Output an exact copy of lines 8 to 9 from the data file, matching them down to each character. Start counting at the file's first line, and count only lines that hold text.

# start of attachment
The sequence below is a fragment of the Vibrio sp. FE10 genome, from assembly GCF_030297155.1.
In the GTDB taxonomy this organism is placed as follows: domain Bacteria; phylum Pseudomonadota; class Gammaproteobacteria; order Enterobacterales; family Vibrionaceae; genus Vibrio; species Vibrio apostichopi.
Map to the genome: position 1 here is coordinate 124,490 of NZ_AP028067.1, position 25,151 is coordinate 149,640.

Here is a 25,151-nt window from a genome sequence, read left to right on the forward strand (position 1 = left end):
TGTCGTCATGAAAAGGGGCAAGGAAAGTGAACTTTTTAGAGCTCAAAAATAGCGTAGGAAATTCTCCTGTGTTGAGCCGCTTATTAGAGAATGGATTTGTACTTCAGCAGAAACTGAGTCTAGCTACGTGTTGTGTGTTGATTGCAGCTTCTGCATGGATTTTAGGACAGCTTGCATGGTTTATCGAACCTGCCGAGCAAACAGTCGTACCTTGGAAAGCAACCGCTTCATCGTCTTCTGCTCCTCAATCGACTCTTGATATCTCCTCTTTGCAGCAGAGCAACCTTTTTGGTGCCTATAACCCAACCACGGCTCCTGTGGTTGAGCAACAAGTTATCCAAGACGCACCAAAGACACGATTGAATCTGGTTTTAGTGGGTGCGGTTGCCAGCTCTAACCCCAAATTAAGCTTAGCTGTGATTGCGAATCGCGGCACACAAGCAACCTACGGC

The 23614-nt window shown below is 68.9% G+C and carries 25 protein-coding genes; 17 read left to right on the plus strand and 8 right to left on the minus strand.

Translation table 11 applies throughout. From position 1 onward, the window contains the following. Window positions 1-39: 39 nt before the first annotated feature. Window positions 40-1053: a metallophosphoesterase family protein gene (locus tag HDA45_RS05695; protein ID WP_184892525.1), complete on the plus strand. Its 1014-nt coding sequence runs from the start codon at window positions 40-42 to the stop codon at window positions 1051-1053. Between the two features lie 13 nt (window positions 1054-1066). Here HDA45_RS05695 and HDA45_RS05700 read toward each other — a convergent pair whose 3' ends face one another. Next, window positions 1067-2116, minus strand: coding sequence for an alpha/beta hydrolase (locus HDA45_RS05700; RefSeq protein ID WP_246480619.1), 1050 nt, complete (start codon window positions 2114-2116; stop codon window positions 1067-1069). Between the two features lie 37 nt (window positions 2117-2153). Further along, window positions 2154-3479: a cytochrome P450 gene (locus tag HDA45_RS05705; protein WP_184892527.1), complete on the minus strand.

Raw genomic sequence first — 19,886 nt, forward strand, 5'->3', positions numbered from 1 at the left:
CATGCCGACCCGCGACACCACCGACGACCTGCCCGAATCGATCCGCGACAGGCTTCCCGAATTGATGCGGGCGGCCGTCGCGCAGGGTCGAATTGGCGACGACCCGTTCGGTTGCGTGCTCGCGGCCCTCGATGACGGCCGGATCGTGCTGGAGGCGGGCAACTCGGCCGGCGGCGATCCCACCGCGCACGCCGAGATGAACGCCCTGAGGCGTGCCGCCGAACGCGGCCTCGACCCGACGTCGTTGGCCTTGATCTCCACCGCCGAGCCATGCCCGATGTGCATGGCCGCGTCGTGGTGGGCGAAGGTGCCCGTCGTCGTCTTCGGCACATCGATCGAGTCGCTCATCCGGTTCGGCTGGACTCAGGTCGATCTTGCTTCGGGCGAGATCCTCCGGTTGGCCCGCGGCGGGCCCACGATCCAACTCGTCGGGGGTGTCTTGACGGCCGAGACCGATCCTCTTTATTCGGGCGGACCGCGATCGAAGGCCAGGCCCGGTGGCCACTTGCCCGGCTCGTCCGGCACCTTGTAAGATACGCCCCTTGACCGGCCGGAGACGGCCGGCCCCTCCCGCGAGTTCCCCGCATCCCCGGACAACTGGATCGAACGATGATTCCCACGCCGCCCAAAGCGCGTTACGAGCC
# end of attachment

Raw genomic sequence first — 19,886 nt, forward strand, 5'->3', positions numbered from 1 at the left:
CATGCCGACCCGCGACACCACCGACGACCTGCCCGAATCGATCCGCGACAGGCTTCCCGAATTGATGCGGGCGGCCGTCGCGCAGGGTCGAATTGGCGACGACCCGTTCGGTTGCGTGCTCGCGGCCCTCGATGACGGCCGGATCGTGCTGGAGGCGGGCAACTCGGCCGGCGGCGATCCCACCGCGCACGCCGAGATGAACGCCCTGAGGCGTGCCGCCGAACGCGGCCTCGACCCGACGTCGTTGGCCTTGATCTCCACCGCCGAGCCATGCCCGATGTGCATGGCCGCGTCGTGGTGGGCGAAGGTGCCCGTCGTCGTCTTCGGCACATCGATCGAGTCGCTCATCCGGTTCGGCTGGACTCAGGTCGATCTTGCTTCGGGCGAGATCCTCCGGTTGGCCCGCGGCGGGCCCACGATCCAACTCGTCGGGGGTGTCTTGACGGCCGAGACCGATCCTCTTTATTCGGGCGGACCGCGATCGAAGGCCAGGCCCGGTGGCCACTTGCCCGGCTCGTCCGGCACCTTGTAAGATACGCCCCTTGACCGGCCGGAGACGGCCGGCCCCTCCCGCGAGTTCCCCGCATCCCCGGACAACTGGATCGAACGATGATTCCCACGCCGCCCAAAGCGCGTTACGAGCC